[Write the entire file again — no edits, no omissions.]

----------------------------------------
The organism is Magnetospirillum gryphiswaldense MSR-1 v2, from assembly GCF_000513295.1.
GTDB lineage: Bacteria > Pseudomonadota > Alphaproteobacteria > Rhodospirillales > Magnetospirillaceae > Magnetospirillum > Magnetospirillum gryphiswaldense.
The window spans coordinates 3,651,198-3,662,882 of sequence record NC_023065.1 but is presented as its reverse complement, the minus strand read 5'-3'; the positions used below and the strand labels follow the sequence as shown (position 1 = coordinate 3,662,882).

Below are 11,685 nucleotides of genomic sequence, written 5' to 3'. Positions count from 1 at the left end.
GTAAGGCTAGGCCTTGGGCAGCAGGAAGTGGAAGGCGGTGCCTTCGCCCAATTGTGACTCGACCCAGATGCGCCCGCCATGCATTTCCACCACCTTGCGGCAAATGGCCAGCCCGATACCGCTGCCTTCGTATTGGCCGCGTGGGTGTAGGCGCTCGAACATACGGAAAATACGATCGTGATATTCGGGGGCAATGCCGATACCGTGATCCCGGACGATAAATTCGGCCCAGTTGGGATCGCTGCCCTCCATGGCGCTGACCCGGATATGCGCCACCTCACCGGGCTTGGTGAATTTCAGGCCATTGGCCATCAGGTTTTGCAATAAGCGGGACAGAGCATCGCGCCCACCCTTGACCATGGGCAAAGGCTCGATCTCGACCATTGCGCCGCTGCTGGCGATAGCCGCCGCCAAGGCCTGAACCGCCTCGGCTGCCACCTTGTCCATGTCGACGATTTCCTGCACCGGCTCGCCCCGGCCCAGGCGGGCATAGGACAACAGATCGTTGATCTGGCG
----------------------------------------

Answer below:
The organism is Magnetospirillum gryphiswaldense MSR-1 v2, from assembly GCF_000513295.1.
GTDB lineage: Bacteria > Pseudomonadota > Alphaproteobacteria > Rhodospirillales > Magnetospirillaceae > Magnetospirillum > Magnetospirillum gryphiswaldense.
The window spans coordinates 3,651,198-3,662,882 of sequence record NC_023065.1 but is presented as its reverse complement, the minus strand read 5'-3'; the positions used below and the strand labels follow the sequence as shown (position 1 = coordinate 3,662,882).

Below are 11,685 nucleotides of genomic sequence, written 5' to 3'. Positions count from 1 at the left end.
GTAAGGCTAGGCCTTGGGCAGCAGGAAGTGGAAGGCGGTGCCTTCGCCCAATTGTGACTCGACCCAGATGCGCCCGCCATGCATTTCCACCACCTTGCGGCAAATGGCCAGCCCGATACCGCTGCCTTCGTATTGGCCGCGTGGGTGTAGGCGCTCGAACATACGGAAAATACGATCGTGATATTCGGGGGCAATGCCGATACCGTGATCCCGGACGATAAATTCGGCCCAGTTGGGATCGCTGCCCTCCATGGCGCTGACCCGGATATGCGCCACCTCACCGGGCTTGGTGAATTTCAGGCCATTGGCCATCAGGTTTTGCAATAAGCGGGACAGAGCATCGCGCCCACCCTTGACCATGGGCAAAGGCTCGATCTCGACCATTGCGCCGCTGCTGGCGATAGCCGCCGCCAAGGCCTGAACCGCCTCGGCTGCCACCTTGTCCATGTCGACGATTTCCTGCACCGGCTCGCCCCGGCCCAGGCGGGCATAGGACAACAGATCGTTGATCTGGCG